Hyundai Motor Co. is raising prices on the refreshed 2014 Equus by 3 percent, or $1,750, to reflect additional standard equipment on the luxury sedan.
The 2014 Equus, with a revised grille, bumper, instrument panel and LED fog lights, went on sale this week at about 400 of Hyundai’s 826 U.S. dealerships, Hyundai said.
Base prices on the Signature trim line start at $61,920, including $920 for shipping. Prices on the Ultimate model start at $68,920, including shipping.
Hyundai expects the Signature line to account for 70 percent of 2014 Equus sales.
The Equus was launched in late 2010 to compete with the Lexus LS, Mercedes Benz S- class and other large luxury sedans, but at price points $10,000 or more below those models.
It is sold in a separate showroom within Hyundai’s U.S. dealerships. Perks include at-home vehicle demonstrations and free loaner vehicles for oil changes and vehicle repairs.
“Our premium competitors can’t do these things because their volume is too high,” John Krafcik, CEO of Hyundai Motor America, said during a briefing for journalists on the 2014 model at the company’s Michigan technical center.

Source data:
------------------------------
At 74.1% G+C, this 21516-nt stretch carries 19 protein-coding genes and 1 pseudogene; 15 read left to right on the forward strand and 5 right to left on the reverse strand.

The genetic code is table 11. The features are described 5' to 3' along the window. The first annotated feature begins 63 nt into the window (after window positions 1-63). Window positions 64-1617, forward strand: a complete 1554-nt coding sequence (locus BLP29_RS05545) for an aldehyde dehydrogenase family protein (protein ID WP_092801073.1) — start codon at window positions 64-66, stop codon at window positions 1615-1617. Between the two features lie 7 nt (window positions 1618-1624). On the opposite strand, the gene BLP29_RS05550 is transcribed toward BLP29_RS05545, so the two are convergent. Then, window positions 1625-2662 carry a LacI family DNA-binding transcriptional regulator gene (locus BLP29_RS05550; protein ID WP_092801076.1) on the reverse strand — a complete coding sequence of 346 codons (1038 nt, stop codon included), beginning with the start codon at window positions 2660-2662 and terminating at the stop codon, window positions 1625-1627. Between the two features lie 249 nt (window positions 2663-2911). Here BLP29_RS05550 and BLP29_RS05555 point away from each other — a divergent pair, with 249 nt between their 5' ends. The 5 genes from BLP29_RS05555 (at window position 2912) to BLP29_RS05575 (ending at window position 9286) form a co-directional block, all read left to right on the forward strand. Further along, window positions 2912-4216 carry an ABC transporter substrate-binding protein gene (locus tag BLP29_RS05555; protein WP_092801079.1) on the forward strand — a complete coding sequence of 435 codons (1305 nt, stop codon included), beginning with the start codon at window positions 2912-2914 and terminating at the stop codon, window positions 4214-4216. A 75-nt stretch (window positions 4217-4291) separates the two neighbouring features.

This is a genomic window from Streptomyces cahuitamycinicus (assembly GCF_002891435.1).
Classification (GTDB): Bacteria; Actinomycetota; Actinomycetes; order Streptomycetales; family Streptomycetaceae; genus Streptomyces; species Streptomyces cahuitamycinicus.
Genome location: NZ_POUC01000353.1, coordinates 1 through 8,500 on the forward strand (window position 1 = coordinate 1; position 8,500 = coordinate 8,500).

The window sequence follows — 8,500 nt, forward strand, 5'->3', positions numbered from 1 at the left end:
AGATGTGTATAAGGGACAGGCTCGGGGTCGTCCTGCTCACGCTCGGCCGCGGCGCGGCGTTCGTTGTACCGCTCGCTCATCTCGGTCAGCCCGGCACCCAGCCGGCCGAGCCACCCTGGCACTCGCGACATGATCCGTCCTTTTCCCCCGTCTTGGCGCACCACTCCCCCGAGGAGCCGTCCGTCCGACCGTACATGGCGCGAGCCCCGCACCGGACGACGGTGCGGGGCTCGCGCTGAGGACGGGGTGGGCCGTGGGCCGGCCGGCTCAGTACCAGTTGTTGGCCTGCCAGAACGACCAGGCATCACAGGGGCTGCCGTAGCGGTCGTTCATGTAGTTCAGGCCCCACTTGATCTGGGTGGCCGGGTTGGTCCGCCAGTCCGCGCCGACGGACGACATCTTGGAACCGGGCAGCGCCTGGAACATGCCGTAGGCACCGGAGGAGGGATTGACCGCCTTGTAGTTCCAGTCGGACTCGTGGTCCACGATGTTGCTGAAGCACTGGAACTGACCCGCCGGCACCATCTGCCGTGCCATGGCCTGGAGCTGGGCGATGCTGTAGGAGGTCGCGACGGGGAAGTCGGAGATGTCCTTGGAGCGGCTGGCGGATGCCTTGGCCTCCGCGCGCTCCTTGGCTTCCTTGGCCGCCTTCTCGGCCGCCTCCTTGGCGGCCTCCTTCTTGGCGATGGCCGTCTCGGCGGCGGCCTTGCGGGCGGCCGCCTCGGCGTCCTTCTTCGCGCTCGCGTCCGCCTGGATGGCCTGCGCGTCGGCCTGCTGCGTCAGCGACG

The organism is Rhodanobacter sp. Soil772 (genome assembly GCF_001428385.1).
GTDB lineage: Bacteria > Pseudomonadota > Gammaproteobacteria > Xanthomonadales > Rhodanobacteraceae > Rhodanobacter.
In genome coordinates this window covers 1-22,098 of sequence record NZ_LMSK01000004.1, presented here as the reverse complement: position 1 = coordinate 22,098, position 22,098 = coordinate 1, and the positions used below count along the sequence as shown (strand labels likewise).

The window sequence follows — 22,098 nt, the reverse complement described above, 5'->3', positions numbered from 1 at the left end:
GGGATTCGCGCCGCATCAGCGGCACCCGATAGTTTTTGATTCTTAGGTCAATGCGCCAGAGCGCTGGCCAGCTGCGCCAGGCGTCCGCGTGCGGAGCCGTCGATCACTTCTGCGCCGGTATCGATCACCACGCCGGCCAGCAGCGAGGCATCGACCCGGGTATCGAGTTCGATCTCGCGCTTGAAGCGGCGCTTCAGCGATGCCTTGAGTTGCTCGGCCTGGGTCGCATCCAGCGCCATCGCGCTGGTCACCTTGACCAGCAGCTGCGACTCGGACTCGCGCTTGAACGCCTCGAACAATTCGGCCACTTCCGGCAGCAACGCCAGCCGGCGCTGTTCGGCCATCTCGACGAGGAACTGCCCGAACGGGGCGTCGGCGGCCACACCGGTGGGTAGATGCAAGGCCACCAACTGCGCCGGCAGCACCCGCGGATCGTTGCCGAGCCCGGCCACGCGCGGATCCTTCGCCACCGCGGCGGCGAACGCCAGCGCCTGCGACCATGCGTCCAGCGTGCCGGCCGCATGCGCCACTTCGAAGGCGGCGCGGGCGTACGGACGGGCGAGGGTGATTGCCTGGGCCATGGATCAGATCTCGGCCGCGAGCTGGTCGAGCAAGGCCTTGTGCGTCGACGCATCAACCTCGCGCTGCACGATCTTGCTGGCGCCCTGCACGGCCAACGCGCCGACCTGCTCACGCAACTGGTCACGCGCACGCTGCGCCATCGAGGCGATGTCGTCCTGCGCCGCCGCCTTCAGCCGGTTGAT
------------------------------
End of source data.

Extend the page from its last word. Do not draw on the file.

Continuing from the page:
For 2014, the Ultimate model features new standard equipment that includes a larger 12.3-inch instrument cluster and display screen, head-up display, rear-seat entertainment system with dual, 9.2-inch monitors, a multi-view camera system, power door closures and power rear lumbar support. Hyundai has eliminated the 50-50 split rear seats with reclining function, rear console refrigerator and first-class seat with massage system and leg support.
The flagship 2014 Signature model also now includes a rear cross-traffic alert, snow driving mode, blind spot detection, smart cruise control with stop-start, a larger 9.2-inch front LCD screen, LED fog lights and three-zone climate control. The driver’s seat massage feature has been discontinued for 2014, Hyundai said.
U.S. sales of the Equus rose 24 percent last year to 3,972, but demand has slipped 23 percent to 1,527 units this year through June.
Ricky Lao, manager of product planning for Hyundai, said the sedan has benefited from traditional luxury buyers seeking more value after the 2007-09 recession.
The Equus has drawn buyers who previously had owned a Hyundai Genesis, Lexus, Mercedes, BMW, Cadillac and Infiniti, Hyundai officials said.
The large, premium sedan segment declined last year by 6 percent, but has expanded 41 percent this year through June, largely reflecting the introduction of the Cadillac XTS.
The Equus’ share of the segment has dropped from 4.8 percent in 2012 to 3.3 percent this year through June, according to Automotive News Data Center figures.